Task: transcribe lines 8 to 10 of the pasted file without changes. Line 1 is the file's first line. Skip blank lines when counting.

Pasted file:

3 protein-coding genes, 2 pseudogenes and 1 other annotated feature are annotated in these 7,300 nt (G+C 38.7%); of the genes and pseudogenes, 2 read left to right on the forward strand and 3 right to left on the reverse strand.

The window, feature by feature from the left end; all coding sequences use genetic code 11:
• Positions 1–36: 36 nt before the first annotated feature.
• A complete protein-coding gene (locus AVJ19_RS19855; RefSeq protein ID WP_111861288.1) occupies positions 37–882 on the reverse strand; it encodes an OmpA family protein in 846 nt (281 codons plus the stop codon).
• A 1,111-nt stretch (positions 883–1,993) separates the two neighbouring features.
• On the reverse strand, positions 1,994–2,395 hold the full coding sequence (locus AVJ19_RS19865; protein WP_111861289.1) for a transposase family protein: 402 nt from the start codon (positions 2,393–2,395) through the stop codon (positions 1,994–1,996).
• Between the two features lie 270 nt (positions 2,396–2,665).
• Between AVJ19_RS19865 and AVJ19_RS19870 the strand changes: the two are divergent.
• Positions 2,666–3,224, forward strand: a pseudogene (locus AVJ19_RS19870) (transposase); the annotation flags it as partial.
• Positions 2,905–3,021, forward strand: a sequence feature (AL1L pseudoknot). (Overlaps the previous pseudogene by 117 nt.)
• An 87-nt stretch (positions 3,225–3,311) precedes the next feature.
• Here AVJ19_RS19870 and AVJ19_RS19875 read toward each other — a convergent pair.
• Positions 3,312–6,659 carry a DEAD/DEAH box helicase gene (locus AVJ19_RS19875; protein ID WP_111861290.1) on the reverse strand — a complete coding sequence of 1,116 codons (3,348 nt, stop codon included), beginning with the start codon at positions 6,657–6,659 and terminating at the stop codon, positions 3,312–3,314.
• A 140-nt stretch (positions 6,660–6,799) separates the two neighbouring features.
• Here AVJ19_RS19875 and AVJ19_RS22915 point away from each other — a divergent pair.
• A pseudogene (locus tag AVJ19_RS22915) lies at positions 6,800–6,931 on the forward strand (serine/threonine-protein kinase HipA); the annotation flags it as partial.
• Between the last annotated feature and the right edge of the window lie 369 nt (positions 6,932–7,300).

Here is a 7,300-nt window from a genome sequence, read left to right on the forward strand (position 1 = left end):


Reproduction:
• Between AVJ19_RS19865 and AVJ19_RS19870 the strand changes: the two are divergent.
• Positions 2,666–3,224, forward strand: a pseudogene (locus AVJ19_RS19870) (transposase); the annotation flags it as partial.
• Positions 2,905–3,021, forward strand: a sequence feature (AL1L pseudoknot). (Overlaps the previous pseudogene by 117 nt.)